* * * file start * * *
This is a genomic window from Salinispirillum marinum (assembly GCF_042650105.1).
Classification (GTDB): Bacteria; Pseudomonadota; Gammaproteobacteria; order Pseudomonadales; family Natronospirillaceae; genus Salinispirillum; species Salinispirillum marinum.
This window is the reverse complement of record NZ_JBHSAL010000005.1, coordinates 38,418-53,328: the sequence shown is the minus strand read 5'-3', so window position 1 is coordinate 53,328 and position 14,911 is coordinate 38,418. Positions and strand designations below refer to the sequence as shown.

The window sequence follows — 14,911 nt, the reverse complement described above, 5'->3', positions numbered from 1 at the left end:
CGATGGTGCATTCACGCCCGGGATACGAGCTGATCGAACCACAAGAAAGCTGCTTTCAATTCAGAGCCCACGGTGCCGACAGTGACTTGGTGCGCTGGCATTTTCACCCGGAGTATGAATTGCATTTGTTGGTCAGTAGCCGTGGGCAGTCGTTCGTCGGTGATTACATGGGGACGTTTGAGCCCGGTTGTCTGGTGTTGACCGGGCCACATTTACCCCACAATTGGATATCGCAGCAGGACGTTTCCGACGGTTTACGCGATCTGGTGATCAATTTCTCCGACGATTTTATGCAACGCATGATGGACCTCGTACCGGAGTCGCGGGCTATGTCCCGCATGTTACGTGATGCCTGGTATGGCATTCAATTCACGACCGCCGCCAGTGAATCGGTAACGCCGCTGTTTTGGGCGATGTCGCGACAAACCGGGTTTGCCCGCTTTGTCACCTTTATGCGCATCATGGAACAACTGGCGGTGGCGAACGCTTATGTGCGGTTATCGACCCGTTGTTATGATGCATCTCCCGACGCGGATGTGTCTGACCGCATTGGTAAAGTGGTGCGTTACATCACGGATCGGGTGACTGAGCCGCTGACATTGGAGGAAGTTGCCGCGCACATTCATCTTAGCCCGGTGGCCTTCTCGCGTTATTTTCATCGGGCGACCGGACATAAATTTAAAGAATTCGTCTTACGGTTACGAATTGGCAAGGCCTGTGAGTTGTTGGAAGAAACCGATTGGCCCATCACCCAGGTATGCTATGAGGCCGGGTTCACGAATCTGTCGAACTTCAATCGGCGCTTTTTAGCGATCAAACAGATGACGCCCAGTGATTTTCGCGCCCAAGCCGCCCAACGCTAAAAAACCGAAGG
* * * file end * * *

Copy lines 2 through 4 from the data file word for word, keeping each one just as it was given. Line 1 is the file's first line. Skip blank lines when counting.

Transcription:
Classification (GTDB): Bacteria; Pseudomonadota; Gammaproteobacteria; order Pseudomonadales; family Natronospirillaceae; genus Salinispirillum; species Salinispirillum marinum.
This window is the reverse complement of record NZ_JBHSAL010000005.1, coordinates 38,418-53,328: the sequence shown is the minus strand read 5'-3', so window position 1 is coordinate 53,328 and position 14,911 is coordinate 38,418. Positions and strand designations below refer to the sequence as shown.

The window sequence follows — 14,911 nt, the reverse complement described above, 5'->3', positions numbered from 1 at the left end: